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Can rights clash?

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Abstract:

The thesis of this paper is that when property rights are clearly and fully specified, it is impossible for rights to clash. If they appear to do so, then one or perhaps both of these “rights” is improper. For example, when so-called “positive rights” are relied upon. However, there is an exception to this general rule: when criminal behavior occurs.

Key words: Rights; private property; contract; liberty

JEL Category: P48

(Versión en español aquí).

Ordinarily, rights cannot clash. If they appear to do so, it is because at least one of them, maybe both, are mis-specified, invalid, or improper. Typically, such seeming incompatibilities between rights can be reconciled by adherence to private property rights. Or, to put the matter obversely, lack of fully specified private property rights are the cause of a seeming endless numbers of supposed rights clashes.

A nazis parade in Skokie

Let us consider a few examples. Should the Nazis be allowed to march in a parade in Skokie, IL? This is the home of thousands of Jews, many of them still sporting numbers tattooed on the back of their wrists, courtesy of the time they spent in concentration camps. But all people, including Nazis, have the right to enter onto the public streets; given that it is improper for the government to discriminate against people on the basis of their viewpoints (these Nazis are guilty of no crimes, let us posit, arguendo), and that others are allowed to parade from time to time, it is difficult to see why they, out of all the others who want to march, should be forbidden from doing so.

The cause of the problem, of course, is that there are public streets. If they were all private, that would spell the end of the problem: the owner would decide, and then his profits and losses would depend upon those who he pleased or insulted. There are no such rights clashes in private meeting rooms in hotels. The owners decide upon who shall rent their premises, and that is the end of the matter.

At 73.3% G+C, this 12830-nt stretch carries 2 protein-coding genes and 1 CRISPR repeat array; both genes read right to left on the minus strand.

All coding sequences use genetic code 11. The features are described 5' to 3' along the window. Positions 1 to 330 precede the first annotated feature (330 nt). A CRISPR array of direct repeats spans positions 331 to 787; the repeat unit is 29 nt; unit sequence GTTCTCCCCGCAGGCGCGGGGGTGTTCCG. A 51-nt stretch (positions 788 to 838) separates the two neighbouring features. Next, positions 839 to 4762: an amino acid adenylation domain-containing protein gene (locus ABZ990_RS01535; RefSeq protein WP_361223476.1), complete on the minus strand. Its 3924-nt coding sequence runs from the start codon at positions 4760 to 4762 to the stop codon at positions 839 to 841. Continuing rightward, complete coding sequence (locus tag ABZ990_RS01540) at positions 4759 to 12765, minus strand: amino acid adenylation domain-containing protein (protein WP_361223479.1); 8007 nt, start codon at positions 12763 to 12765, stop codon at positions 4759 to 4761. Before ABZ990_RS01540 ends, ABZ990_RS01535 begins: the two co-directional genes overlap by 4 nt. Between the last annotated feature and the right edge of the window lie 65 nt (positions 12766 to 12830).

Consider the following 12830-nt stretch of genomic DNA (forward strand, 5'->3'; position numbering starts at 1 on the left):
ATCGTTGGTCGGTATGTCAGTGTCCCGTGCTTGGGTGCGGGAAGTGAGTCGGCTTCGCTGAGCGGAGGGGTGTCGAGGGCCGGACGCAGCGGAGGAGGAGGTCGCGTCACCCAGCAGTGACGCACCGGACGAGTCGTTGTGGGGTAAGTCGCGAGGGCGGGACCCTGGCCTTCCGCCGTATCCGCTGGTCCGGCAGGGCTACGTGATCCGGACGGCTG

The right not to be discriminated against

Here is a possible push back against the foregoing: This proposed solution is too simple and thus overlooks a lot. For example, consider the claim that «there are no such rights clashes in private meeting rooms in hotels» — but of course they do occur. For example, hotelier A’s private property right is obliterated by customer B’s right not to be discriminated against. If you argue that Hotelier A commits a crime by discriminating, then your submission is begging the question as to what’s criminal — not just easy things like murder, but also minute things such as choosing your clientele. Or do you want to repeal the Civil Rights Act of 1964? That’s a tough hill to die on.

Customer B has a right not to be discriminated against? This violates the libertarian insight of free association. No one should be compelled to associate with anyone else against the will of either. All associations should be voluntary.

Homosexuals discriminate against half the human race in terms of love interests, sexual partnerships, etc. Heterosexuals, too, are equally guilty of discriminating against half the human race in terms of love interests, sexual partnerships. The only people not guilty of such discrimination are bisexuals. The Civil Rights Act of 1964, if taken to its logical conclusion would compel all of us to become bisexuals.

An expensive taste for discrimination